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pleased to proclaim a full pardon to the European non-commissioned officers and privates, and to the Native commissioned officers and non-commissioned officers of the garrison of Masulipatam, who were concerned in these improper proceedings. The governor in council entertains a confident persuasion, that this act of lenity will produce a proper effect in the minds of these men, and induce them to manifest in future that fidelity to the government, which constitutes the first duty and highest praise of every soldier.

“The governor in council prohibits the march of any body of troops from the garrison of Masulipatam, without the orders of Major General Pater, commanding the northern division; and directs, that any troops who may have marched from Masulipatam without due authority, shall return forthwith to that station, on pain of being considered to be in a state of rebellion

to the government.
“ A. FALCONAR,
“ Chief Secretary.”

“ GENERAL ORDERS BY THE HONOURABLE THE

GOVERNOR IN COUNCIL.
- “Fort St. George, Aug. 12, 1809.

“The course of proceeding followed for some time past by the officers of the honourable company's army at this presidency, has obliged the government to adopt the most decided measures for the preservation of the important interests committed to its charge. These proceedings may be stated to have commenced with the transmission to the government by the late commander in chief of a memorial addressed to the honourable the court of directors, dated January, 1809, and signed by a large proportion of the company's officers. Although that paper exhibits claims of an ungrounded nature, and contains observations equally improper and unjust on the orders of the honourable the court of directors and the government, the governor in council was induced to permit it to pass without the serious notice which it appeared to demand, by a confidence in the discipline of the army, and a persuasion that the objectionable passages in the memorial were inadvertently and unintentionally introduced.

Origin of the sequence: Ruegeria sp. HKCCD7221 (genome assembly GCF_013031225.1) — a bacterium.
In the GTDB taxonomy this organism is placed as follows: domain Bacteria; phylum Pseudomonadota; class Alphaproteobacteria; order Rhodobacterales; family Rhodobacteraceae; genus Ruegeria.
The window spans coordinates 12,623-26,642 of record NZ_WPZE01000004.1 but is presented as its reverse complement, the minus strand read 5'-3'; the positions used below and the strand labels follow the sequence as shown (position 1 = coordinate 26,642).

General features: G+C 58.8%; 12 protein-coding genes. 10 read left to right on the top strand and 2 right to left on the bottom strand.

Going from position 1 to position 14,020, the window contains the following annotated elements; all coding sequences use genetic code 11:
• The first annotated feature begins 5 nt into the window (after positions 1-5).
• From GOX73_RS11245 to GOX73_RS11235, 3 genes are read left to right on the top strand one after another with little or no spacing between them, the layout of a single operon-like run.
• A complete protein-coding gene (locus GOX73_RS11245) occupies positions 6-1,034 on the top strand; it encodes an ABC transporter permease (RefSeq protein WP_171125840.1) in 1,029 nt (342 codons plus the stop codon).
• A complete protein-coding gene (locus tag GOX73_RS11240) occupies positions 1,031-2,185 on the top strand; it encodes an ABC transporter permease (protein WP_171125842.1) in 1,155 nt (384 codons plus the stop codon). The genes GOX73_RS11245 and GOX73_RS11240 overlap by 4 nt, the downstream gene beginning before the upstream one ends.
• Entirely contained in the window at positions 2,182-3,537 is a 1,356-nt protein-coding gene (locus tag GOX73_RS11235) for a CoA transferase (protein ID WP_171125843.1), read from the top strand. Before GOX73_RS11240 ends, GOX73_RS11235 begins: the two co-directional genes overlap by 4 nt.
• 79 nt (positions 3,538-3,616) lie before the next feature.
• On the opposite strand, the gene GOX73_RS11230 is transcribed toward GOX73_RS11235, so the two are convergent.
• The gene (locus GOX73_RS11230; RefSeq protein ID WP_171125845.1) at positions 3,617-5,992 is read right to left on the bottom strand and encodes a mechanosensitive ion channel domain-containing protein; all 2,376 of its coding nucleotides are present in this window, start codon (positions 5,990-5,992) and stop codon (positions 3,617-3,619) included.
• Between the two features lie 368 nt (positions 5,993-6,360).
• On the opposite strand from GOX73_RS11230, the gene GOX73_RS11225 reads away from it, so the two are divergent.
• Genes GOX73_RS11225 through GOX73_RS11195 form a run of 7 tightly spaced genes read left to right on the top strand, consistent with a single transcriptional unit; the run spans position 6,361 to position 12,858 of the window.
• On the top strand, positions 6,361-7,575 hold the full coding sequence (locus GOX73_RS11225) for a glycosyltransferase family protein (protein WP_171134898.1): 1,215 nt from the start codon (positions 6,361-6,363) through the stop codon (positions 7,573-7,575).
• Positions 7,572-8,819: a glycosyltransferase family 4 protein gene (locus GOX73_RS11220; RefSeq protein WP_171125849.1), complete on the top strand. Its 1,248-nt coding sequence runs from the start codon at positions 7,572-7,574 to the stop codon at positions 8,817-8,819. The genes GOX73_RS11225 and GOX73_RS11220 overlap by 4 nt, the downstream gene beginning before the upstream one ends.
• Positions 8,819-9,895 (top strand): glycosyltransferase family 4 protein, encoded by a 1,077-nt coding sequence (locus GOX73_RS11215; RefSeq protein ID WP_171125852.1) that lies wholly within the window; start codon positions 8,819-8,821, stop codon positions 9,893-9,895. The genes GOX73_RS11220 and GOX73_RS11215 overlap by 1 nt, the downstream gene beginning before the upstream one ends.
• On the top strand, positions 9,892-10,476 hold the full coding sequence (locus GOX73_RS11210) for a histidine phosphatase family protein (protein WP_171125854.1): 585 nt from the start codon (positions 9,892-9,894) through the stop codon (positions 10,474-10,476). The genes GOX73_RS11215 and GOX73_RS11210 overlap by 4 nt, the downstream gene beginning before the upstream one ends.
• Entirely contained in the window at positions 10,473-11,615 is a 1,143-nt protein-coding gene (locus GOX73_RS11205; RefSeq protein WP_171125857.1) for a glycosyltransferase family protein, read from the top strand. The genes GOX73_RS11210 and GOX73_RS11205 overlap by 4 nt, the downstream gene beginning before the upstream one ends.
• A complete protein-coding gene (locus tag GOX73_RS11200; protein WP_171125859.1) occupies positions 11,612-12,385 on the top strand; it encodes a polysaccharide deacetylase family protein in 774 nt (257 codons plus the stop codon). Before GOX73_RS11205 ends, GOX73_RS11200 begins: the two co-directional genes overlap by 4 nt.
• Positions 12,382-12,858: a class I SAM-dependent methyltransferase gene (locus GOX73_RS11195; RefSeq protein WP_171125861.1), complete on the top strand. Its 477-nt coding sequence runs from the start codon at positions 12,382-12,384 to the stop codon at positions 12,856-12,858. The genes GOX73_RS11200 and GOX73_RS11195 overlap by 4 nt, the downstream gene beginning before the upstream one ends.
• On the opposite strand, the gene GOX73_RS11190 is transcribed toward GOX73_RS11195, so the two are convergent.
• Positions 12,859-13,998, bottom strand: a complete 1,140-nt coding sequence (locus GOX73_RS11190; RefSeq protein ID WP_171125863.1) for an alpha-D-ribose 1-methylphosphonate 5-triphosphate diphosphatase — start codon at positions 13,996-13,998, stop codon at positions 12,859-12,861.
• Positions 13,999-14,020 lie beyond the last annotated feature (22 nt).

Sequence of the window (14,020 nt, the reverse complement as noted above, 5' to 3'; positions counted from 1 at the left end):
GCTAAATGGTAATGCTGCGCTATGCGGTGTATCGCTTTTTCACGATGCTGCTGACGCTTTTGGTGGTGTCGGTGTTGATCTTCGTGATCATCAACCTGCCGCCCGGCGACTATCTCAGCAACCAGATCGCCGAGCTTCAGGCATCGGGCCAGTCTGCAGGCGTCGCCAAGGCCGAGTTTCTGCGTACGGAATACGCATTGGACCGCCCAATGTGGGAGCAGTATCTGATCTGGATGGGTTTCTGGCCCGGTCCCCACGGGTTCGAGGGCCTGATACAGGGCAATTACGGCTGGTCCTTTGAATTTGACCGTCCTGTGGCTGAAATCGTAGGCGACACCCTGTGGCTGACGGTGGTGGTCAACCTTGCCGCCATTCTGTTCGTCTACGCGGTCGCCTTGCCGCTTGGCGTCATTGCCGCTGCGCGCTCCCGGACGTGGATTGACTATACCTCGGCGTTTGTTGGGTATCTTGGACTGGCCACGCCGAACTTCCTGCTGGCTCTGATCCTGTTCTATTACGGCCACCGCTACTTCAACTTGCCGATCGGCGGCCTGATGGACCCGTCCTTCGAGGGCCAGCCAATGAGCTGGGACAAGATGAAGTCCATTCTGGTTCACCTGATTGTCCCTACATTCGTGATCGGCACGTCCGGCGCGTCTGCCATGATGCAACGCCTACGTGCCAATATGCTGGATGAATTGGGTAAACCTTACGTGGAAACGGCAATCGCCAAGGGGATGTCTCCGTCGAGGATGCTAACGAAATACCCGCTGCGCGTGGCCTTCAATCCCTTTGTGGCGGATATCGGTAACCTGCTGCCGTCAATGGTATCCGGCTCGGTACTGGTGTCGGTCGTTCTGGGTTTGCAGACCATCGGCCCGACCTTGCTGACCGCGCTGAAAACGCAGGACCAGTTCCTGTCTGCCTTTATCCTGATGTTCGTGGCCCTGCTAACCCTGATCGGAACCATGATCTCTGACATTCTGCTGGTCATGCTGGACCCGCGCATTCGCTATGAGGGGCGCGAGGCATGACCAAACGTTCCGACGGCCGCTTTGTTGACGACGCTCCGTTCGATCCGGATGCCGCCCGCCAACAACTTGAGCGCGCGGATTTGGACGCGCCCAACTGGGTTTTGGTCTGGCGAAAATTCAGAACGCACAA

“The subsequent conduct of the commander in chief forced the government to vindicate its authority, by a signal example of punishment. It was well known to the company's officers, that the whole of this proceeding was referred to the supreme government, and the authorities in Europe ; that it would receive

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from their wisdom a decision conformable to the soundest principles of reason and justice; and that its discussion could

not belong to the cognizance of the army, who are precluded

from becoming a deliberative body. Notwithstanding these

considerations, the governor in council, anxious to remove every cause of misunderstanding relative to a measure of so important a nature, published an order, dated the 31st January, explaining to the army the grounds on which it was adopted. The governor in council had a right to expect, on the most obvious grounds of discipline and respect for the laws, that the question would have been permitted to rest here, and receive its final reward from the only powers competent to decide on it; and it was with feelings of equal surprize and concern he learned, that a memorial to the supreme government, of the most intemperate description, was circulated in the company's army. “ The governor in council, desirous to avoid a recurrence to measures of severity, and persuaded that it was 'sufficient to apprize the company's officers of the improper nature of the proceedings, to induce them to desist from their prosecution, authorized the commander in chief to issue a circular letter, dated the 5th March, 1809, explaining to those officers the impropriety of their conduct, and calling upon them, by the most powerful motives of duty, allegiance, and honour, to abstain from such unjustifiable measures. A letter from the right honourable the governor in council, dated the 20th Feb. 1809, approving of the steps adopted by the governor of Fort

St. George, with respect to the late commander in chief, was

also circulated to the army, in the expectation that the sentiments of the supreme government would have suppressed the spirit of faction and insubordination which prevailed. These letters appear to have produced no effect; the memorial to the supreme government made further progress; and an address to

Major Boles, an officer under sentence of suspension, written in language of determined sedition, was circulated in the army, and forced upon the notice of the governor in council, by a com

pany's officer, holding a confidential situation on his staff—the governor in council was still induced to pursue a system of forbearance, by the sentiments of affection and respect which he

was disposed to entertain towards the company's officers; and

by a conviction that the principles of zeal, discipline, and national attachment, by which he supposed they were actuated, would lead them to relinquish the reprehensible measures in which they were engaged, on being made fully acquainted with